On the latest episode of The Axe Files with David Axelrod, Michael Steele called birtherism "bulls--t racism." That wasn't the only drop-the-mic comment. Steele went on to say that even Ronald Reagan wouldn't be elected by the Republican Party of today. Boom.
In the interview, Steele, who served as the chairman of the Republican National Committee between 2009 and 2011 claimed that given the current division in the Republican Party — most clearly manifested in the rise of Donald Trump's far-right politics — even Reagan's policies and approaches would be too liberal for much of the GOP's base. In the full podcast interview, which can be heard on the CNN website, Steele expressed his convictions about the current state of the Republican Party:
Ronald Reagan, if he were a candidate running for any office today, would not win a Republican primary. Because the things that he would espouse, the policies, the values, the principles that he would lay out there, would be rejected.
Steele continued his train of thought by claiming that some of Reagan's immigration policies (which included amnesty for millions of undocumented immigrants) would be considered too liberal for many Republicans who fall under the alt-right element of the pro-Trump umbrella.
Steele also claimed that with Trump as the focal point, the GOP has been sidelined with "nonsensical issues," most specifically the birther movement's focus on Obama, about which Steele didn't mince his words. He did not fail to call it out as "racist bulls--t."
While the interview naturally maintained its focus on Trump's presidential campaign and how it reflects the growing tension between more moderate Republicans and the growing alt-right, Steele also remarked that the Democrat Party is experiencing a similar splintering tension between Bernie Sanders supporters and Hillary Clinton supporters:
The last time I checked, Bernie Sanders was not going away. His millennial voters are pissed. They have transformed the party internally, operationally, through its (policy) platform. That is not Hillary Clinton's platform.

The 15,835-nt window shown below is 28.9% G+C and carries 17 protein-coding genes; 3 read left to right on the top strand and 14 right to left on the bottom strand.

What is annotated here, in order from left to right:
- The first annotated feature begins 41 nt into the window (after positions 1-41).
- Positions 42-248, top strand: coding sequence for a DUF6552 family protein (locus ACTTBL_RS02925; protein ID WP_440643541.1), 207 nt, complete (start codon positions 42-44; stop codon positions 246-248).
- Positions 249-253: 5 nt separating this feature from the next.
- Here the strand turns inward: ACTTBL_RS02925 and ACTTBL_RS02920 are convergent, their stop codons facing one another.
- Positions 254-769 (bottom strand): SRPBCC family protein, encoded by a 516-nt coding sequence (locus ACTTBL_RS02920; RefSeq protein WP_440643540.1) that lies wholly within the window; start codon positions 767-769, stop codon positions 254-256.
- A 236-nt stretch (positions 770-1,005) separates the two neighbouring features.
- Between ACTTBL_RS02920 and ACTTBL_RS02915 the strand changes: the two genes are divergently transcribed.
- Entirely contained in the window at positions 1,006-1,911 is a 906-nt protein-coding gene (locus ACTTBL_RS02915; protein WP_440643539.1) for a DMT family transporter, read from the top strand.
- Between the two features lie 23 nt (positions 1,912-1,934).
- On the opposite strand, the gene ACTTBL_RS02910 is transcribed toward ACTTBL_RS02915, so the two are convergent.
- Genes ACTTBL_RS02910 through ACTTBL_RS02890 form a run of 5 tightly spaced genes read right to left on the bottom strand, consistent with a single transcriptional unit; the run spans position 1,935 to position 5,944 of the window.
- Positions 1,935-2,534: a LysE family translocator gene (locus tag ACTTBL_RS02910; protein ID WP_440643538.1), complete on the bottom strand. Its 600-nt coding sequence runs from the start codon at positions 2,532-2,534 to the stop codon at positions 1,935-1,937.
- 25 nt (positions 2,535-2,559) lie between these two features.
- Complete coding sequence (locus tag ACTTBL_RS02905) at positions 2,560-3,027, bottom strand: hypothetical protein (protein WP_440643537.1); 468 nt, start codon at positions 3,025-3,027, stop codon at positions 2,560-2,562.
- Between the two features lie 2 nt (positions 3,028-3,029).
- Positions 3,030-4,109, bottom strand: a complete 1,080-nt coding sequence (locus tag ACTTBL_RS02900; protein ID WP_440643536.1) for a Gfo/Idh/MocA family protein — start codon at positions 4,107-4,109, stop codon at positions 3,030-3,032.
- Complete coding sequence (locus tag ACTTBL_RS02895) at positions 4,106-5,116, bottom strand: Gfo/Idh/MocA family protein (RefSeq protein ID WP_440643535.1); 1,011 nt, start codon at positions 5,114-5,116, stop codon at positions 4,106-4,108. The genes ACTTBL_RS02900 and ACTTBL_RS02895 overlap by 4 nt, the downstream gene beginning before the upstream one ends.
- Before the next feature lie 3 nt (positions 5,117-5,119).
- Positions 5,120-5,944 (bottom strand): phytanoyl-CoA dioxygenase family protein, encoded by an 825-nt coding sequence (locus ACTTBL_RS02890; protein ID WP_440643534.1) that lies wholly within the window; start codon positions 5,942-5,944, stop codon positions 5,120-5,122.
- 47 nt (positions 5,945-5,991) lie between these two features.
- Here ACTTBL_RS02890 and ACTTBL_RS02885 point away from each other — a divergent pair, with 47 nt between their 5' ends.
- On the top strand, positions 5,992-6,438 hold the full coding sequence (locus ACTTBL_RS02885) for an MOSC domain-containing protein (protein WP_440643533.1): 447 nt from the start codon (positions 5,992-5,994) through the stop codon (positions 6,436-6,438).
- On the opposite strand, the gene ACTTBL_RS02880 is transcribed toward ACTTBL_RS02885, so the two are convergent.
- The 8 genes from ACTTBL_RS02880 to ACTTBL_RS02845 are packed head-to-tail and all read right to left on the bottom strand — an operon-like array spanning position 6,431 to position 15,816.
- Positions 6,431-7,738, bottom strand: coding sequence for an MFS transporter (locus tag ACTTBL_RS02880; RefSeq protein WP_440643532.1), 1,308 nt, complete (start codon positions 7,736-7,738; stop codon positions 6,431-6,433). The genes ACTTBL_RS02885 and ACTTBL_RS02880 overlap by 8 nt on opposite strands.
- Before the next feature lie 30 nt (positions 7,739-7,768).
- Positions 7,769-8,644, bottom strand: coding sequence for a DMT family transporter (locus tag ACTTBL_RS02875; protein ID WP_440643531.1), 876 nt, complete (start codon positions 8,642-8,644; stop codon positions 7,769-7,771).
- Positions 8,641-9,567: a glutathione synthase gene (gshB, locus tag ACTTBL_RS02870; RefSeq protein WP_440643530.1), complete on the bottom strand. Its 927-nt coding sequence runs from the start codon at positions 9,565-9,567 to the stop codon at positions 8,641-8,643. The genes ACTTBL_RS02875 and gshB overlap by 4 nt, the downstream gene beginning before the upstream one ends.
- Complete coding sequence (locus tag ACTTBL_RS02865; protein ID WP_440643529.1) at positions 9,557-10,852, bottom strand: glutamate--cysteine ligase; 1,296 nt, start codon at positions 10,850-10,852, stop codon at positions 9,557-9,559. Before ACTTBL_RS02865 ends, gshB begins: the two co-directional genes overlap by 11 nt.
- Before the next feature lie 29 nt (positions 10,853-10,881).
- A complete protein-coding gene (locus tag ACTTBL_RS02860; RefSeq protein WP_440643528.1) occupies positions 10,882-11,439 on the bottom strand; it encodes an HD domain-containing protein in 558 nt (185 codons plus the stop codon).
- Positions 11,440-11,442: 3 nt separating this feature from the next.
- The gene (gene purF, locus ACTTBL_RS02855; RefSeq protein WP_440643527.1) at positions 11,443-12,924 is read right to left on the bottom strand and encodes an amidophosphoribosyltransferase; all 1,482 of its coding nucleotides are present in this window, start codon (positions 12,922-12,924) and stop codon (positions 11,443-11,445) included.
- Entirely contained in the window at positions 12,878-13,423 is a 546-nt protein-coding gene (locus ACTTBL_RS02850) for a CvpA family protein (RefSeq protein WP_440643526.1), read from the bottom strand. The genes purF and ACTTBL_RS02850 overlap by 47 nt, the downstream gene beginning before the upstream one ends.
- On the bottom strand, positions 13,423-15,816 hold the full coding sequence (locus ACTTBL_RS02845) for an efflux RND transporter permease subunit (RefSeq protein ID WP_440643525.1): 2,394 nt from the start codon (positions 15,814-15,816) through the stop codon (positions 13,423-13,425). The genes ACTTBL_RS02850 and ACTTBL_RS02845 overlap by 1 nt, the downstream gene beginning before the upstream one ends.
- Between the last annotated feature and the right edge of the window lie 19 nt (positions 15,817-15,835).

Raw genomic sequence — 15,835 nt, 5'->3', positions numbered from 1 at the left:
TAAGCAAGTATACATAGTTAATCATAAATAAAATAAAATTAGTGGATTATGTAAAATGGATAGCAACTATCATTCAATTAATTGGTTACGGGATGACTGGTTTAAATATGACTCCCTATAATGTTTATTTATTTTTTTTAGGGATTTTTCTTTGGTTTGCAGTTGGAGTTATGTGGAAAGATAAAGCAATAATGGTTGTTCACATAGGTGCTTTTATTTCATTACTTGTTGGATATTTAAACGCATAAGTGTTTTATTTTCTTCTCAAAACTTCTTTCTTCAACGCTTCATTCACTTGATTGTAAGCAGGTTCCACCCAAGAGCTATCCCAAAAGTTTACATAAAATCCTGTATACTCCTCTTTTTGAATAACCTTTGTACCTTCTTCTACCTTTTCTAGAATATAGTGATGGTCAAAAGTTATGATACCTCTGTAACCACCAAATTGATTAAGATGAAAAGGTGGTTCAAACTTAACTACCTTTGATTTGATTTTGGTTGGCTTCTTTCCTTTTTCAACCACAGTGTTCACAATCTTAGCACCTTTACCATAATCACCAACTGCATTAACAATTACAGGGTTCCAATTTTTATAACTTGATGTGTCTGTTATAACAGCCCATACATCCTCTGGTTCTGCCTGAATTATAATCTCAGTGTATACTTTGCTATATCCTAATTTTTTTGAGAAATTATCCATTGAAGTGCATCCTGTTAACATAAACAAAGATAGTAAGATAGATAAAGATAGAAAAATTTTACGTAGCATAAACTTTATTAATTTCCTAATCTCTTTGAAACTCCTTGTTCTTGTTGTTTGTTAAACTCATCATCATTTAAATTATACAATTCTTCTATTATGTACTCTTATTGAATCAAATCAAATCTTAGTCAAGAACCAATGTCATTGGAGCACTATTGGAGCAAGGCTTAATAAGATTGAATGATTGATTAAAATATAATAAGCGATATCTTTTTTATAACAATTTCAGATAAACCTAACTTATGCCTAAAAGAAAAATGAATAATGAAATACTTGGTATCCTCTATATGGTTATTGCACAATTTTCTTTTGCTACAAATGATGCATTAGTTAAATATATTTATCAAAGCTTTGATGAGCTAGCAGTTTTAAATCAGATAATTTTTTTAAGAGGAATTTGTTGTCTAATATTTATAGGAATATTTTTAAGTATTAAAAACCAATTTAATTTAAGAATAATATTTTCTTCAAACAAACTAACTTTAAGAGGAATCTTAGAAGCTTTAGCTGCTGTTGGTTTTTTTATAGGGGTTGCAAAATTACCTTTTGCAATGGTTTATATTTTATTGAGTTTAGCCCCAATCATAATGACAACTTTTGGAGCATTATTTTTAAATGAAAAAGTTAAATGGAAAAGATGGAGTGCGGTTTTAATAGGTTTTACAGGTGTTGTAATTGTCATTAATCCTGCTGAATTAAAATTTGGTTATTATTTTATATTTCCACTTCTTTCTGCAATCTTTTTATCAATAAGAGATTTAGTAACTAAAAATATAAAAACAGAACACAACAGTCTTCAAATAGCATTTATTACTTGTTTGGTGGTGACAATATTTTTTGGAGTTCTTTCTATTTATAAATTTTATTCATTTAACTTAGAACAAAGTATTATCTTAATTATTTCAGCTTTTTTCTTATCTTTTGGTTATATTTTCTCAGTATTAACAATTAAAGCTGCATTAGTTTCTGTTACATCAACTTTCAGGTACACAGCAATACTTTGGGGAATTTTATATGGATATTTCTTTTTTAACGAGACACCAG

This isn't the first time Steele has commented on a splintering two-party system amidst political unrest. Back in March during an interview with the Libertarian Kurt Wallace, Steele claimed that the fracturing Republican party and rise of Trump is a "symptom of post-Reaganism." Specifically, Steele said:
Trump is more of a reflection of the underlying symptoms that have been ailing the party since Reagan left office. We have been in the post-Reagan era for a while, sort of wandering, trying to figure out what does an updated 21st century brand of conservatism look like, still being anchored and moored to the values and principles articulated by Ronald Reagan. How do we then translate that in these times?
As Steele noted, these big questions have led to a revolt of sorts from the base:
Now, you have this moment where the base is saying, "We got this. We’re going to push back against the lies and the betrayal of the establishment. We’re going to use a Donald Trump candidacy, who is a very authentic, raw, in-your-face kind of guy as the way to do that."
Of course, as I listen to Steele's candor (to put it mildly) about the current state of the Republican Party, I can't help but be impressed by how refreshing it is. Moreover, if other elder statesmen like him spoke this honestly and sooner in the election, perhaps the GOP wouldn't be in a place where their beloved Reagan couldn't even hack it.